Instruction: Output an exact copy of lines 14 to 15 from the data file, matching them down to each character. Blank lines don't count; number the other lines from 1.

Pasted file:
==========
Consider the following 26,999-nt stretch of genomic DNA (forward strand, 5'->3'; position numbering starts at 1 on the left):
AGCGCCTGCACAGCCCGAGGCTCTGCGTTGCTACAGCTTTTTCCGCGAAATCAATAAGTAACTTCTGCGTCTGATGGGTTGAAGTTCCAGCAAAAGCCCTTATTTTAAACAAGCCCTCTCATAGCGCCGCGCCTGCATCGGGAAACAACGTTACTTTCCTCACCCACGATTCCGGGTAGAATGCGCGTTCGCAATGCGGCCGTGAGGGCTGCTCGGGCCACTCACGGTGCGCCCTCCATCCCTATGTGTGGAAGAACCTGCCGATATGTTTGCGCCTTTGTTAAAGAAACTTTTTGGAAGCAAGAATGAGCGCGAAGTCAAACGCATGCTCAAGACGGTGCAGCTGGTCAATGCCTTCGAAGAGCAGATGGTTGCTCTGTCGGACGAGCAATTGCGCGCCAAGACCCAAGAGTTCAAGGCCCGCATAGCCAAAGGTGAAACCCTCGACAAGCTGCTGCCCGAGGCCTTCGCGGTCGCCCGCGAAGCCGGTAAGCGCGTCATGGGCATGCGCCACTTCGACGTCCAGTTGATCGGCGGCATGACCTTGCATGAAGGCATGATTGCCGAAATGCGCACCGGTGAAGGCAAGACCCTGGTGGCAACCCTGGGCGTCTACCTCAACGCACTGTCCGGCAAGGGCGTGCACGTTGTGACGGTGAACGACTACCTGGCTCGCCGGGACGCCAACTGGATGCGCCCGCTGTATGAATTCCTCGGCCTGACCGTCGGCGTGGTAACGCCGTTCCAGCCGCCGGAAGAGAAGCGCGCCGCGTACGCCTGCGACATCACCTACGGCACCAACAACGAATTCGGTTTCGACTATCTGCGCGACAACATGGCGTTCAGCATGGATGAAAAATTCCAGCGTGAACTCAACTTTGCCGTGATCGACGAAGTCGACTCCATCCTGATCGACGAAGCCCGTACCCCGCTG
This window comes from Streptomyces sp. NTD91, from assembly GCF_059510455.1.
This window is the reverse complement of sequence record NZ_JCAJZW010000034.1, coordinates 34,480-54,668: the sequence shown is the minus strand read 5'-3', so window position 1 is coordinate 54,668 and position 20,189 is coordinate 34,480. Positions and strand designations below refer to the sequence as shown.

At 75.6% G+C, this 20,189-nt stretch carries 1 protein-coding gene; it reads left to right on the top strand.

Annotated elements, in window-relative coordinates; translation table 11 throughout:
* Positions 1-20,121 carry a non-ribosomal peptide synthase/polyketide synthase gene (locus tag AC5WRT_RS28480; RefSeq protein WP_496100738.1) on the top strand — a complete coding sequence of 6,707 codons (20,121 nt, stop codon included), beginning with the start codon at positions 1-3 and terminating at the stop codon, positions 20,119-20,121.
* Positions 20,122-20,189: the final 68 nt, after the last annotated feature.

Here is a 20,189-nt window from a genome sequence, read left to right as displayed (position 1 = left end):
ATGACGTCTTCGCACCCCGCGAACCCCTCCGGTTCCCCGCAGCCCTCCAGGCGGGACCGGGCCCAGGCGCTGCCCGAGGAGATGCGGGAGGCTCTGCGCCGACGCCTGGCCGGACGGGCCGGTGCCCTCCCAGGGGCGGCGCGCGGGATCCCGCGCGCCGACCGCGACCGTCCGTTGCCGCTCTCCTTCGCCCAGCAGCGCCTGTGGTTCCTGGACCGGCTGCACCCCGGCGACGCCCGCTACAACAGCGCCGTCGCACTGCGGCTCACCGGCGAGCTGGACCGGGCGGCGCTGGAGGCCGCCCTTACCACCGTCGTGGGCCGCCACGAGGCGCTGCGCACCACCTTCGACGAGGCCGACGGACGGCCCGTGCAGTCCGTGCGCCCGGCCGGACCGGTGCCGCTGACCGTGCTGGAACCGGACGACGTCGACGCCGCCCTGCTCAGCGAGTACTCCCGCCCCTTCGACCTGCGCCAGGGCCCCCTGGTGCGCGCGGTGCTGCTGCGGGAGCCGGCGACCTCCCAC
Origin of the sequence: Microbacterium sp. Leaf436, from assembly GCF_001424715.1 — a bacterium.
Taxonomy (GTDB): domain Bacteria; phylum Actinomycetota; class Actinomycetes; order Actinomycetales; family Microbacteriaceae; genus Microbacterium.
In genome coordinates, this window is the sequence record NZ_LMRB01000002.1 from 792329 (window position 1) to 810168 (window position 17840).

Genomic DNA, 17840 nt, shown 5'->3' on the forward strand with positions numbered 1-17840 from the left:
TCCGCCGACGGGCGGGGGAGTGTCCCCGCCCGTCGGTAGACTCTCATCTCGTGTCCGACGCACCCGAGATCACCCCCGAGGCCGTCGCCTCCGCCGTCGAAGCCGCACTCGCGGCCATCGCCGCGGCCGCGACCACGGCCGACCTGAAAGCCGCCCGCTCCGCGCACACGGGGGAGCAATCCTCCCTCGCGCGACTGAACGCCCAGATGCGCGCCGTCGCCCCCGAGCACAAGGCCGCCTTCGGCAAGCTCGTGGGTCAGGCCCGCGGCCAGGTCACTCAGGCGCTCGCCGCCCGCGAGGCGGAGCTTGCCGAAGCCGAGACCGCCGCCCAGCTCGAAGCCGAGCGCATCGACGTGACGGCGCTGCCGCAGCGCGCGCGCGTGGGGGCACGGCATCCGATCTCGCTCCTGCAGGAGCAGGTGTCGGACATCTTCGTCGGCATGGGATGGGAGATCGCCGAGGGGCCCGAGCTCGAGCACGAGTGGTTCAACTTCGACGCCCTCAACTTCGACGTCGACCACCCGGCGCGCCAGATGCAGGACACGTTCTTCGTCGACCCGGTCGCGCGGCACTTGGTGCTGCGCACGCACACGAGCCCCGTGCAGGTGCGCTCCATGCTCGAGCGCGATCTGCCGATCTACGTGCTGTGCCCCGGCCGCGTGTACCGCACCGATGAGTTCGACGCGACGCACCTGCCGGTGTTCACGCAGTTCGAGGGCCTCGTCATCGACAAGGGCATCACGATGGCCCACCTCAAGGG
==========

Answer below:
Genomic DNA, 17840 nt, shown 5'->3' on the forward strand with positions numbered 1-17840 from the left:
TCCGCCGACGGGCGGGGGAGTGTCCCCGCCCGTCGGTAGACTCTCATCTCGTGTCCGACGCACCCGAGATCACCCCCGAGGCCGTCGCCTCCGCCGTCGAAGCCGCACTCGCGGCCATCGCCGCGGCCGCGACCACGGCCGACCTGAAAGCCGCCCGCTCCGCGCACACGGGGGAGCAATCCTCCCTCGCGCGACTGAACGCCCAGATGCGCGCCGTCGCCCCCGAGCACAAGGCCGCCTTCGGCAAGCTCGTGGGTCAGGCCCGCGGCCAGGTCACTCAGGCGCTCGCCGCCCGCGAGGCGGAGCTTGCCGAAGCCGAGACCGCCGCCCAGCTCGAAGCCGAGCGCATCGACGTGACGGCGCTGCCGCAGCGCGCGCGCGTGGGGGCACGGCATCCGATCTCGCTCCTGCAGGAGCAGGTGTCGGACATCTTCGTCGGCATGGGATGGGAGATCGCCGAGGGGCCCGAGCTCGAGCACGAGTGGTTCAACTTCGACGCCCTCAACTTCGACGTCGACCACCCGGCGCGCCAGATGCAGGACACGTTCTTCGTCGACCCGGTCGCGCGGCACTTGGTGCTGCGCACGCACACGAGCCCCGTGCAGGTGCGCTCCATGCTCGAGCGCGATCTGCCGATCTACGTGCTGTGCCCCGGCCGCGTGTACCGCACCGATGAGTTCGACGCGACGCACCTGCCGGTGTTCACGCAGTTCGAGGGCCTCGTCATCGACAAGGGCATCACGATGGCCCACCTCAAGGG